Hilaire Colcombet was born on January 7, 1916, at Ambérieu-en-Bugey. He was the heir of a family of industrialists.
When World War II broke out, he fought as an officer in the 20th GRDI (Groupe de Reconnaissance de Division d’Infanterie), a unit derived from the 9th Armoured Division, during the French Campaign, from May to June 1940. His courageous attitude at the front made him to be awarded several decorations.
Demobilized after the armistice, Hilaire Colcombet refused to concede defeat and wanted to continue fighting. Thus he entered the Resistance by joining the SR Air network. In November 1942, following the occupation by German troops of the south of France he decided to go to England, passing through Spain. Betrayed by some unscrupulous watermen, he was apprehended by Spanish authorities and thrown into prison. He escaped, passed through Gibraltar, and finally entered London, where he joined the Free French Forces in June, 1943.
He was transferred to Camberley, where Free France SAS paratroopers were garrisoned. These troops were divided into two regiments (3rd and 4th), both of which were integrated into the Special Air Service Brigade commanded by General Roddy MacLeod.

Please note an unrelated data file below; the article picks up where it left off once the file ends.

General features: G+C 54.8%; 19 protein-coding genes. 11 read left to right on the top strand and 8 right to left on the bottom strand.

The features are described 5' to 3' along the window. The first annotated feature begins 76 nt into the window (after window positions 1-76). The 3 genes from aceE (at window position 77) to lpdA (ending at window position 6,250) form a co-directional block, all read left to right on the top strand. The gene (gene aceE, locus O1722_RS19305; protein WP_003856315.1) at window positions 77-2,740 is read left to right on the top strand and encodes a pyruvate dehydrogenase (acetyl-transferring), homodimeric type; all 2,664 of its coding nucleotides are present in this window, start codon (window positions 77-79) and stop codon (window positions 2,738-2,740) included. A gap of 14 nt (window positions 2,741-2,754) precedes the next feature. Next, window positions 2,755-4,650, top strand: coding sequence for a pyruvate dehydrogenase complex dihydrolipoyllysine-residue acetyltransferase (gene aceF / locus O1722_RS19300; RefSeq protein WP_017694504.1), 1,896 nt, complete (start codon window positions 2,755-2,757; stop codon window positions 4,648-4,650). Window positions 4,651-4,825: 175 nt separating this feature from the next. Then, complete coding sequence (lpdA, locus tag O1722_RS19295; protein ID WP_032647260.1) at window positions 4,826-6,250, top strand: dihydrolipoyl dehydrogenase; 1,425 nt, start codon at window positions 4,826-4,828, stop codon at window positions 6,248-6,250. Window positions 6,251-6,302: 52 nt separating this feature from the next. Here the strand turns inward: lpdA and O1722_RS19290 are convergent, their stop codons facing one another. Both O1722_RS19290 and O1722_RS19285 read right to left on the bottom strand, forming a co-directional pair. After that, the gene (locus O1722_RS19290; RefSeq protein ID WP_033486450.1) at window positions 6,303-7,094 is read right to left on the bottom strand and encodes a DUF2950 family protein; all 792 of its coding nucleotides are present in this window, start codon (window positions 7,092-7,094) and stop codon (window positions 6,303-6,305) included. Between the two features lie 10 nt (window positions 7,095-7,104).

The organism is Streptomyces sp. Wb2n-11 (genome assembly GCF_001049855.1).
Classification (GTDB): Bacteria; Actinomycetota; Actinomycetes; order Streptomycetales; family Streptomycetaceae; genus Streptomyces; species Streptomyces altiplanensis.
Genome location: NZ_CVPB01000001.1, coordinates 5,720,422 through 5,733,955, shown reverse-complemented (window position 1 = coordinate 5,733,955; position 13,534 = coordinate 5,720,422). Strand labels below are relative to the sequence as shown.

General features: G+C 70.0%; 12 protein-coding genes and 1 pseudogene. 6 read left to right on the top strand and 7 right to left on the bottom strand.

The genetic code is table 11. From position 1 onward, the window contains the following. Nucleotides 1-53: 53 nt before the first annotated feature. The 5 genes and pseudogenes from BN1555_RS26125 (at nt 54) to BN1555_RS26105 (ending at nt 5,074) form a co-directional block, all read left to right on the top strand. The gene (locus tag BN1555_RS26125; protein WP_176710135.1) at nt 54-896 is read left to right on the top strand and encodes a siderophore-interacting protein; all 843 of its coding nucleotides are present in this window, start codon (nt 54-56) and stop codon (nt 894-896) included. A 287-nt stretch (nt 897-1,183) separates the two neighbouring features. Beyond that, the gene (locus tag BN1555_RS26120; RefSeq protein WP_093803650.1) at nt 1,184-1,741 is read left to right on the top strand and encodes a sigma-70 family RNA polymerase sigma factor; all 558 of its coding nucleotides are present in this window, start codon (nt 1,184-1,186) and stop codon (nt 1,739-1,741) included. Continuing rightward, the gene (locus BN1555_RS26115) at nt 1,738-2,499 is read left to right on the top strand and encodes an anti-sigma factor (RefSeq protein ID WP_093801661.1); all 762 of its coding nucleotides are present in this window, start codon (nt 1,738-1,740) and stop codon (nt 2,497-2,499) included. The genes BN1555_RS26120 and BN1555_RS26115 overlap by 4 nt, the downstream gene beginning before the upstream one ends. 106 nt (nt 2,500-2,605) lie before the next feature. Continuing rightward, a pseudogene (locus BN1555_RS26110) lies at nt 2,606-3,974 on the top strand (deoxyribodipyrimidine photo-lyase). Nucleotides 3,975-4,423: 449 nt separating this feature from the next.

Lieutenant in the 3rd SAS, commanded by Battalion Commander Château-Jobert, aka Conan, Hilaire Colcombet was dropped at Saône-et-Loire in August 1944 within the framework of the Harrod-Barker mission, which was the greatest the British entrusted to French paratroopers considering the means deployed and the results obtained.
“Dropped with three sticks in the Cluny region, he carried out ambushes along nationale 6, which, thanks to SAS top techniques, were considered as the most successful and deadliest” wrote the France-Libre.net site on Lieutenant Colcombet.
After the war, Hilaire Colcombet quit the military and returned to his manufacturing business. He reopened the Bucol-Colcombet company, which, specialized in silk goods, became famous in the world in designer clothing.
It was Figaro issue of the 24 April that that Hilaire Colcombet death was announced. He died on April 22, 2012, at the age of 96. He was one of the last SAS parachute officers of Free France.
This outstanding volunteer serviceman was Commander of the Legion of Honour; holder of several commendations including a good number in the army order for his battle exploits and acts of courage which earned him, among other decorations, the war cross with distinction.